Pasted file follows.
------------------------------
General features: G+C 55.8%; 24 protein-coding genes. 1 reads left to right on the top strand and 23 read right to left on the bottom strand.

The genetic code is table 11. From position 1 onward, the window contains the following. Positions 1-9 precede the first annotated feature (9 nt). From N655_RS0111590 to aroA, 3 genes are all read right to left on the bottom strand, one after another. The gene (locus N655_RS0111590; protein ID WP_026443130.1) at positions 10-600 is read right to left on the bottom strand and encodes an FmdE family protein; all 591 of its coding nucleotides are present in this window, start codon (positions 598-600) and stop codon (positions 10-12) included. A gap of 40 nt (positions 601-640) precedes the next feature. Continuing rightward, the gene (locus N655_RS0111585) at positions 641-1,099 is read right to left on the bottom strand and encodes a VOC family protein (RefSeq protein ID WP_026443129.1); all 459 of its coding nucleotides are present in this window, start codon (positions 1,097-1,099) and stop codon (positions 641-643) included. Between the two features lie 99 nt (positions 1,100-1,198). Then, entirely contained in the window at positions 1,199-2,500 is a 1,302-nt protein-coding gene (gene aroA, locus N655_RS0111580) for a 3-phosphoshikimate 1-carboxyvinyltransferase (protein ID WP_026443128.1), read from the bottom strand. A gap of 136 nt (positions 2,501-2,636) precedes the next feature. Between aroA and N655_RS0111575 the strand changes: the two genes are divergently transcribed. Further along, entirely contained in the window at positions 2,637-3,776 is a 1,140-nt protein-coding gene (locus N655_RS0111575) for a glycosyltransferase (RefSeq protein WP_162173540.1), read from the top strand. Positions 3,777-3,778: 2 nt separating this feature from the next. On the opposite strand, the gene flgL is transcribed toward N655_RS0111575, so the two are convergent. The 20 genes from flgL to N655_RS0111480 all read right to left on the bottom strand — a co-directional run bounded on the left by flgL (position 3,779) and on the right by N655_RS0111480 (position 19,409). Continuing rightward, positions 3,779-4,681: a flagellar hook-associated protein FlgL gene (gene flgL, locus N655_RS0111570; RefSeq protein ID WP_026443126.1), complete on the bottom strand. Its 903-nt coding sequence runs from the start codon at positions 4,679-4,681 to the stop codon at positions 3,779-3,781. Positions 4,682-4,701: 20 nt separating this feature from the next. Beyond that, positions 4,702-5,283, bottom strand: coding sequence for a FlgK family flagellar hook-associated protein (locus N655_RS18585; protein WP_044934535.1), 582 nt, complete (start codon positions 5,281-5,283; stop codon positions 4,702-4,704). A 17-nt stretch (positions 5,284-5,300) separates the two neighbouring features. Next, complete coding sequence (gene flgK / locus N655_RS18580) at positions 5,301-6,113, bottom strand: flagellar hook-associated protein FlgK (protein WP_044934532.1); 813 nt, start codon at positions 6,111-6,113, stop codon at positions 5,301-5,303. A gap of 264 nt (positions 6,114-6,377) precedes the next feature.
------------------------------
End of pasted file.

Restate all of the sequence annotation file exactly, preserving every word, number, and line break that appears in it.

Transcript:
General features: G+C 55.8%; 24 protein-coding genes. 1 reads left to right on the top strand and 23 read right to left on the bottom strand.

The genetic code is table 11. From position 1 onward, the window contains the following. Positions 1-9 precede the first annotated feature (9 nt). From N655_RS0111590 to aroA, 3 genes are all read right to left on the bottom strand, one after another. The gene (locus N655_RS0111590; protein ID WP_026443130.1) at positions 10-600 is read right to left on the bottom strand and encodes an FmdE family protein; all 591 of its coding nucleotides are present in this window, start codon (positions 598-600) and stop codon (positions 10-12) included. A gap of 40 nt (positions 601-640) precedes the next feature. Continuing rightward, the gene (locus N655_RS0111585) at positions 641-1,099 is read right to left on the bottom strand and encodes a VOC family protein (RefSeq protein ID WP_026443129.1); all 459 of its coding nucleotides are present in this window, start codon (positions 1,097-1,099) and stop codon (positions 641-643) included. Between the two features lie 99 nt (positions 1,100-1,198). Then, entirely contained in the window at positions 1,199-2,500 is a 1,302-nt protein-coding gene (gene aroA, locus N655_RS0111580) for a 3-phosphoshikimate 1-carboxyvinyltransferase (protein ID WP_026443128.1), read from the bottom strand. A gap of 136 nt (positions 2,501-2,636) precedes the next feature. Between aroA and N655_RS0111575 the strand changes: the two genes are divergently transcribed. Further along, entirely contained in the window at positions 2,637-3,776 is a 1,140-nt protein-coding gene (locus N655_RS0111575) for a glycosyltransferase (RefSeq protein WP_162173540.1), read from the top strand. Positions 3,777-3,778: 2 nt separating this feature from the next. On the opposite strand, the gene flgL is transcribed toward N655_RS0111575, so the two are convergent. The 20 genes from flgL to N655_RS0111480 all read right to left on the bottom strand — a co-directional run bounded on the left by flgL (position 3,779) and on the right by N655_RS0111480 (position 19,409). Continuing rightward, positions 3,779-4,681: a flagellar hook-associated protein FlgL gene (gene flgL, locus N655_RS0111570; RefSeq protein ID WP_026443126.1), complete on the bottom strand. Its 903-nt coding sequence runs from the start codon at positions 4,679-4,681 to the stop codon at positions 3,779-3,781. Positions 4,682-4,701: 20 nt separating this feature from the next. Beyond that, positions 4,702-5,283, bottom strand: coding sequence for a FlgK family flagellar hook-associated protein (locus N655_RS18585; protein WP_044934535.1), 582 nt, complete (start codon positions 5,281-5,283; stop codon positions 4,702-4,704). A 17-nt stretch (positions 5,284-5,300) separates the two neighbouring features. Next, complete coding sequence (gene flgK / locus N655_RS18580) at positions 5,301-6,113, bottom strand: flagellar hook-associated protein FlgK (protein WP_044934532.1); 813 nt, start codon at positions 6,111-6,113, stop codon at positions 5,301-5,303. A gap of 264 nt (positions 6,114-6,377) precedes the next feature.